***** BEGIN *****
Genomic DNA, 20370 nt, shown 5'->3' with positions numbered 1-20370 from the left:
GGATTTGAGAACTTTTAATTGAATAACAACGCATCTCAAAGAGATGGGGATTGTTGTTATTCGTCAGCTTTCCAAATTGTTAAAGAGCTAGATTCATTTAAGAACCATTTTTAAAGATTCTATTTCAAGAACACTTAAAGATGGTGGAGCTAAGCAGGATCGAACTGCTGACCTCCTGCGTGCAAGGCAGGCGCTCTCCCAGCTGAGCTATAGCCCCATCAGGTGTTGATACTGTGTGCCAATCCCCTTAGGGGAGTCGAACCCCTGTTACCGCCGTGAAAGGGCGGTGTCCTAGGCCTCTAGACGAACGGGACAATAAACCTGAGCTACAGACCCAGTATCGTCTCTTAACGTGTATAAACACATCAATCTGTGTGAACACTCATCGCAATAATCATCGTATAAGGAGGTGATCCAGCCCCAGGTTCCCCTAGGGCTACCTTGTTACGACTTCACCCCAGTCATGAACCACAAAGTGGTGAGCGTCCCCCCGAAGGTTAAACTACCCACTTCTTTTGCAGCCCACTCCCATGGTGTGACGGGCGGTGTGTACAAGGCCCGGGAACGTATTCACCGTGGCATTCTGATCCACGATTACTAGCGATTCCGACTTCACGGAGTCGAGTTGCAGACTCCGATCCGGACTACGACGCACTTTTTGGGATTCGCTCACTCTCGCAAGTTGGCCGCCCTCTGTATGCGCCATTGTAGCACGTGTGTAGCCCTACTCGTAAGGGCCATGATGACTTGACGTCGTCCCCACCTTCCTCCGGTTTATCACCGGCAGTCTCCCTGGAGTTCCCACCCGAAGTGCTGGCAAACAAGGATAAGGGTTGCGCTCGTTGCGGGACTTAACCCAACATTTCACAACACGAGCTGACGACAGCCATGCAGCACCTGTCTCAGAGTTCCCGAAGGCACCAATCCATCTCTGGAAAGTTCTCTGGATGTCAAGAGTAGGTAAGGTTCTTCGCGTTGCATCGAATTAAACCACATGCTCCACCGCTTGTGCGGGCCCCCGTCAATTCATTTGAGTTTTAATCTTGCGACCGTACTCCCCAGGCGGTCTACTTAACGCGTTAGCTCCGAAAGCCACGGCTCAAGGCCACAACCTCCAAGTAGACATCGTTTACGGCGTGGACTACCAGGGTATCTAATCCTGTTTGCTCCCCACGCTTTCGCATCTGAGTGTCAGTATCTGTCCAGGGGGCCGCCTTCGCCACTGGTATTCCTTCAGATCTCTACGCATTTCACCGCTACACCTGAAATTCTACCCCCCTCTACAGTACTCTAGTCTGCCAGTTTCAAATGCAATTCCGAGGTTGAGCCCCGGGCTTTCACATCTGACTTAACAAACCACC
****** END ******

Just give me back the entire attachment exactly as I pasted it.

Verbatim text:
Genomic DNA, 20370 nt, shown 5'->3' with positions numbered 1-20370 from the left:
GGATTTGAGAACTTTTAATTGAATAACAACGCATCTCAAAGAGATGGGGATTGTTGTTATTCGTCAGCTTTCCAAATTGTTAAAGAGCTAGATTCATTTAAGAACCATTTTTAAAGATTCTATTTCAAGAACACTTAAAGATGGTGGAGCTAAGCAGGATCGAACTGCTGACCTCCTGCGTGCAAGGCAGGCGCTCTCCCAGCTGAGCTATAGCCCCATCAGGTGTTGATACTGTGTGCCAATCCCCTTAGGGGAGTCGAACCCCTGTTACCGCCGTGAAAGGGCGGTGTCCTAGGCCTCTAGACGAACGGGACAATAAACCTGAGCTACAGACCCAGTATCGTCTCTTAACGTGTATAAACACATCAATCTGTGTGAACACTCATCGCAATAATCATCGTATAAGGAGGTGATCCAGCCCCAGGTTCCCCTAGGGCTACCTTGTTACGACTTCACCCCAGTCATGAACCACAAAGTGGTGAGCGTCCCCCCGAAGGTTAAACTACCCACTTCTTTTGCAGCCCACTCCCATGGTGTGACGGGCGGTGTGTACAAGGCCCGGGAACGTATTCACCGTGGCATTCTGATCCACGATTACTAGCGATTCCGACTTCACGGAGTCGAGTTGCAGACTCCGATCCGGACTACGACGCACTTTTTGGGATTCGCTCACTCTCGCAAGTTGGCCGCCCTCTGTATGCGCCATTGTAGCACGTGTGTAGCCCTACTCGTAAGGGCCATGATGACTTGACGTCGTCCCCACCTTCCTCCGGTTTATCACCGGCAGTCTCCCTGGAGTTCCCACCCGAAGTGCTGGCAAACAAGGATAAGGGTTGCGCTCGTTGCGGGACTTAACCCAACATTTCACAACACGAGCTGACGACAGCCATGCAGCACCTGTCTCAGAGTTCCCGAAGGCACCAATCCATCTCTGGAAAGTTCTCTGGATGTCAAGAGTAGGTAAGGTTCTTCGCGTTGCATCGAATTAAACCACATGCTCCACCGCTTGTGCGGGCCCCCGTCAATTCATTTGAGTTTTAATCTTGCGACCGTACTCCCCAGGCGGTCTACTTAACGCGTTAGCTCCGAAAGCCACGGCTCAAGGCCACAACCTCCAAGTAGACATCGTTTACGGCGTGGACTACCAGGGTATCTAATCCTGTTTGCTCCCCACGCTTTCGCATCTGAGTGTCAGTATCTGTCCAGGGGGCCGCCTTCGCCACTGGTATTCCTTCAGATCTCTACGCATTTCACCGCTACACCTGAAATTCTACCCCCCTCTACAGTACTCTAGTCTGCCAGTTTCAAATGCAATTCCGAGGTTGAGCCCCGGGCTTTCACATCTGACTTAACAAACCACC